Quality assurance processes are in place as research outputs are being deposited into Apollo and post-publication in the repository. In addition to metadata enrichment performed by repository staff (as discussed above), depositors and repository users can comment on item metadata and highlight any issues with files by contacting the repository’s support team. Feedback and suggestions received in this respect are reviewed regularly by the relevant repository teams and actioned where appropriate. If there are any problems with an item’s metadata or files then we attempt to rectify these and to also provide additional metadata to describe any changes made to the record, to datestamp these changes, and to detail any outstanding issues that we are unable to address.

Apollo has mechanisms in place for producing and monitoring “usage statistics” (access). These systems are used to generate logs that provide information about:

  • Modifications made to data or metadata
  • Changes to data status
  • External access to data

3.4 Storage and Security

3.4.1 Primary storage

The repository’s digital materials are retained indefinitely (subject to technical, administrative and legal exceptions). For this reason, storage is resilient, scalable, and highly configurable. Robust mechanisms for data management and integrity help ensure that the entire storage system can be verified on use, confirmed to be correctly stored, or remedied if corrupt.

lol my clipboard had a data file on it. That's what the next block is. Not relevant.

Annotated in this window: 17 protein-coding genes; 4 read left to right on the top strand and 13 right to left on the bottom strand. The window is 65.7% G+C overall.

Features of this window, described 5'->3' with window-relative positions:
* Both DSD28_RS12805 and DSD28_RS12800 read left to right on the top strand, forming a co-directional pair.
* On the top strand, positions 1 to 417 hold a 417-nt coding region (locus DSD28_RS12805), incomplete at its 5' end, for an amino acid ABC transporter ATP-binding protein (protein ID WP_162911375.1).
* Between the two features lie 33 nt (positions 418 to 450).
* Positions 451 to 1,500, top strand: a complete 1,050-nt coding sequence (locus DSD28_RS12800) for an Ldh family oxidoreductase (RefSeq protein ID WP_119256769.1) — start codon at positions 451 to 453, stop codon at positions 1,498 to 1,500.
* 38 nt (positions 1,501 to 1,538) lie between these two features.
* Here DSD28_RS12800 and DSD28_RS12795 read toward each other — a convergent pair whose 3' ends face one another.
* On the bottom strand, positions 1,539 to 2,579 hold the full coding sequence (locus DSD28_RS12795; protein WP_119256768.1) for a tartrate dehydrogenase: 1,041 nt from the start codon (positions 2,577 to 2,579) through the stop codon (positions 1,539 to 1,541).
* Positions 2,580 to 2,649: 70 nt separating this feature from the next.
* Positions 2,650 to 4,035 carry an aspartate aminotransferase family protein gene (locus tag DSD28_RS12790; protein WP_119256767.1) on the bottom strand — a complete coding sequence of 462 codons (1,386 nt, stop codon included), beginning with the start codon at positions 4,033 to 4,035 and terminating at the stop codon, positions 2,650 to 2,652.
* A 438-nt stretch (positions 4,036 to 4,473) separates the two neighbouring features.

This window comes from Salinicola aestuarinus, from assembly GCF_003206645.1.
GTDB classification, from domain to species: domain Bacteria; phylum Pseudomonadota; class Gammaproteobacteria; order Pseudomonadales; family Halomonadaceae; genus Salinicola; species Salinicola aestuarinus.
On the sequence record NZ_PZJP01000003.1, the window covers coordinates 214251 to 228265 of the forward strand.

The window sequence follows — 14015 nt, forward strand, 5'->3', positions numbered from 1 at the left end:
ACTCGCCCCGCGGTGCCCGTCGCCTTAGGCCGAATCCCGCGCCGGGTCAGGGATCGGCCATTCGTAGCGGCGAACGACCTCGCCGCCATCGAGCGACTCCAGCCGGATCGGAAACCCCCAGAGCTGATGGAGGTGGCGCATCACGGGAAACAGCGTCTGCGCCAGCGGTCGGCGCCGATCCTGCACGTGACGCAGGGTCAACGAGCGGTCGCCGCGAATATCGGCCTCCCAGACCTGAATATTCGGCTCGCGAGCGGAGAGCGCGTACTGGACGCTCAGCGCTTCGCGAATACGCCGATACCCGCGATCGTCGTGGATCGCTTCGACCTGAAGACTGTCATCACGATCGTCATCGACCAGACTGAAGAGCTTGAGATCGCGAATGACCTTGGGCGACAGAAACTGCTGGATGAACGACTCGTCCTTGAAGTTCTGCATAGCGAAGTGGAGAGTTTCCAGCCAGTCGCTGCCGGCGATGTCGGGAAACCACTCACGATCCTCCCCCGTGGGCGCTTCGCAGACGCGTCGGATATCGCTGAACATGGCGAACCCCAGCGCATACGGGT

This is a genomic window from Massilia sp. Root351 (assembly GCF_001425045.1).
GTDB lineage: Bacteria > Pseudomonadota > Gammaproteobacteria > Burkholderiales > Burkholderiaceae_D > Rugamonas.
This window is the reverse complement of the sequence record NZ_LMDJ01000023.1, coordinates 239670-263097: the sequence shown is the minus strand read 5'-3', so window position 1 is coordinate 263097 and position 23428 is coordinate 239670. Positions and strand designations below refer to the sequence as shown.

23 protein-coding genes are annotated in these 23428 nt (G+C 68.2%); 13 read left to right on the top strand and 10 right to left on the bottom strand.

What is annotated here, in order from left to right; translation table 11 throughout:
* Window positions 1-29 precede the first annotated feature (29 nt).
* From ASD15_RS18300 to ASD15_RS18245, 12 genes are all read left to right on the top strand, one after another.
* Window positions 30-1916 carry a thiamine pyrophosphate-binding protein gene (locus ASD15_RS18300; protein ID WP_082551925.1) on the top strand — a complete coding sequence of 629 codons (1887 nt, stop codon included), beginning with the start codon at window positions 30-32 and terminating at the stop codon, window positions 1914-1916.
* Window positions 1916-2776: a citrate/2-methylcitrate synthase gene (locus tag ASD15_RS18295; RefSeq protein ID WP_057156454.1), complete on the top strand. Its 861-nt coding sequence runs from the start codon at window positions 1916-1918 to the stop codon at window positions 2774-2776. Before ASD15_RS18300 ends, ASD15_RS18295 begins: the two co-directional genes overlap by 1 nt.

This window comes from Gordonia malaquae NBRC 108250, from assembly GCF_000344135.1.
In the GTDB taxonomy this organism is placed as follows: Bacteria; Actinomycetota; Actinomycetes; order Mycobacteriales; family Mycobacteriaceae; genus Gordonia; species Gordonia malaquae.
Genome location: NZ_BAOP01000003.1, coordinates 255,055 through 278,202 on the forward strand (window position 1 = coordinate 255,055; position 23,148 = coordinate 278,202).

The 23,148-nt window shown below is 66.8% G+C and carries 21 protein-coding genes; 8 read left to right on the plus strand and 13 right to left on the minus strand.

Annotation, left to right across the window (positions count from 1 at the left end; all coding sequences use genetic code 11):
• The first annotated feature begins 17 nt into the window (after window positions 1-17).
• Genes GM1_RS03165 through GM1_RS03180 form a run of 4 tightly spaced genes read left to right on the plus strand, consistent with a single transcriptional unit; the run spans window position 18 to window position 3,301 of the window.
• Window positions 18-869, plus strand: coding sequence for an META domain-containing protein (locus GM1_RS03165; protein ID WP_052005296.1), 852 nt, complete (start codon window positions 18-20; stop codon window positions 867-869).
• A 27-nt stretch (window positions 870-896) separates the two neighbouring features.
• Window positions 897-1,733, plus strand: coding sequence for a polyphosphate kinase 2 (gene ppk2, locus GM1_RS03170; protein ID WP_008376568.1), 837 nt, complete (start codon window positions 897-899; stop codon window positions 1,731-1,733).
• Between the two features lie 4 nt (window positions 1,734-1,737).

To safeguard against date corruption and loss, Apollo stores its digital objects (data files) on storage with many layers of redundancy. The storage that underpins Apollo is managed by industry standard NetApp appliances. These technologies provide both data replication and backups of the primary storage through a series of snapshots. The combination of these services provides data integrity at the storage level for all Apollo data.

3.4.2 Replication

All storage volumes are replicated to a second storage location in near real time.

Data integrity is ensured by the following series of steps:

  • Checksums during the initial replication stream
  • Checksums on subsequent incremental replication stream
  • Ongoing checksums on any data reads